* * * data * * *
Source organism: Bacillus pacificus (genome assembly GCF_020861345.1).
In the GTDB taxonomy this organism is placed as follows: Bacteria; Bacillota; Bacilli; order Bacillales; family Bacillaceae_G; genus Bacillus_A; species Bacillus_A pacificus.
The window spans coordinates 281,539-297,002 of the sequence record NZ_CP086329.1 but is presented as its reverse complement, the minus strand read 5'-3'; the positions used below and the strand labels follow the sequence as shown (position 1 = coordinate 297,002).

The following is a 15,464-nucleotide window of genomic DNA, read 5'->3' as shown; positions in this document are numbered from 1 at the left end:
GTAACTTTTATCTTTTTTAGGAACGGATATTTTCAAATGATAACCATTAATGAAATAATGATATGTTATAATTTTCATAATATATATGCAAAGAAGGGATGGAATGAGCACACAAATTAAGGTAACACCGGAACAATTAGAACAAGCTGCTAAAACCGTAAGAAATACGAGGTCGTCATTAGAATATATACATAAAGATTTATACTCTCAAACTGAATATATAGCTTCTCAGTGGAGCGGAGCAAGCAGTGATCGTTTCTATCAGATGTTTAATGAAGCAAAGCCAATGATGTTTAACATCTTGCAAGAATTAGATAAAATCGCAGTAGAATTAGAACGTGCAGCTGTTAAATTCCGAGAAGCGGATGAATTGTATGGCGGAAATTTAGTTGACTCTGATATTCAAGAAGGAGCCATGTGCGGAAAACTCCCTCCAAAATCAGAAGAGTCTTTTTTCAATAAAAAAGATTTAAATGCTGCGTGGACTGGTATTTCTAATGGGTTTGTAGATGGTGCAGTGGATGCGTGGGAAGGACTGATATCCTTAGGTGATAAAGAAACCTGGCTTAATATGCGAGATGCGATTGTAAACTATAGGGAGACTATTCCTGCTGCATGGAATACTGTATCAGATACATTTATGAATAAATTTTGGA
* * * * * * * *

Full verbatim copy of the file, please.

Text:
Source organism: Bacillus pacificus (genome assembly GCF_020861345.1).
In the GTDB taxonomy this organism is placed as follows: Bacteria; Bacillota; Bacilli; order Bacillales; family Bacillaceae_G; genus Bacillus_A; species Bacillus_A pacificus.
The window spans coordinates 281,539-297,002 of the sequence record NZ_CP086329.1 but is presented as its reverse complement, the minus strand read 5'-3'; the positions used below and the strand labels follow the sequence as shown (position 1 = coordinate 297,002).

The following is a 15,464-nucleotide window of genomic DNA, read 5'->3' as shown; positions in this document are numbered from 1 at the left end:
GTAACTTTTATCTTTTTTAGGAACGGATATTTTCAAATGATAACCATTAATGAAATAATGATATGTTATAATTTTCATAATATATATGCAAAGAAGGGATGGAATGAGCACACAAATTAAGGTAACACCGGAACAATTAGAACAAGCTGCTAAAACCGTAAGAAATACGAGGTCGTCATTAGAATATATACATAAAGATTTATACTCTCAAACTGAATATATAGCTTCTCAGTGGAGCGGAGCAAGCAGTGATCGTTTCTATCAGATGTTTAATGAAGCAAAGCCAATGATGTTTAACATCTTGCAAGAATTAGATAAAATCGCAGTAGAATTAGAACGTGCAGCTGTTAAATTCCGAGAAGCGGATGAATTGTATGGCGGAAATTTAGTTGACTCTGATATTCAAGAAGGAGCCATGTGCGGAAAACTCCCTCCAAAATCAGAAGAGTCTTTTTTCAATAAAAAAGATTTAAATGCTGCGTGGACTGGTATTTCTAATGGGTTTGTAGATGGTGCAGTGGATGCGTGGGAAGGACTGATATCCTTAGGTGATAAAGAAACCTGGCTTAATATGCGAGATGCGATTGTAAACTATAGGGAGACTATTCCTGCTGCATGGAATACTGTATCAGATACATTTATGAATAAATTTTGGA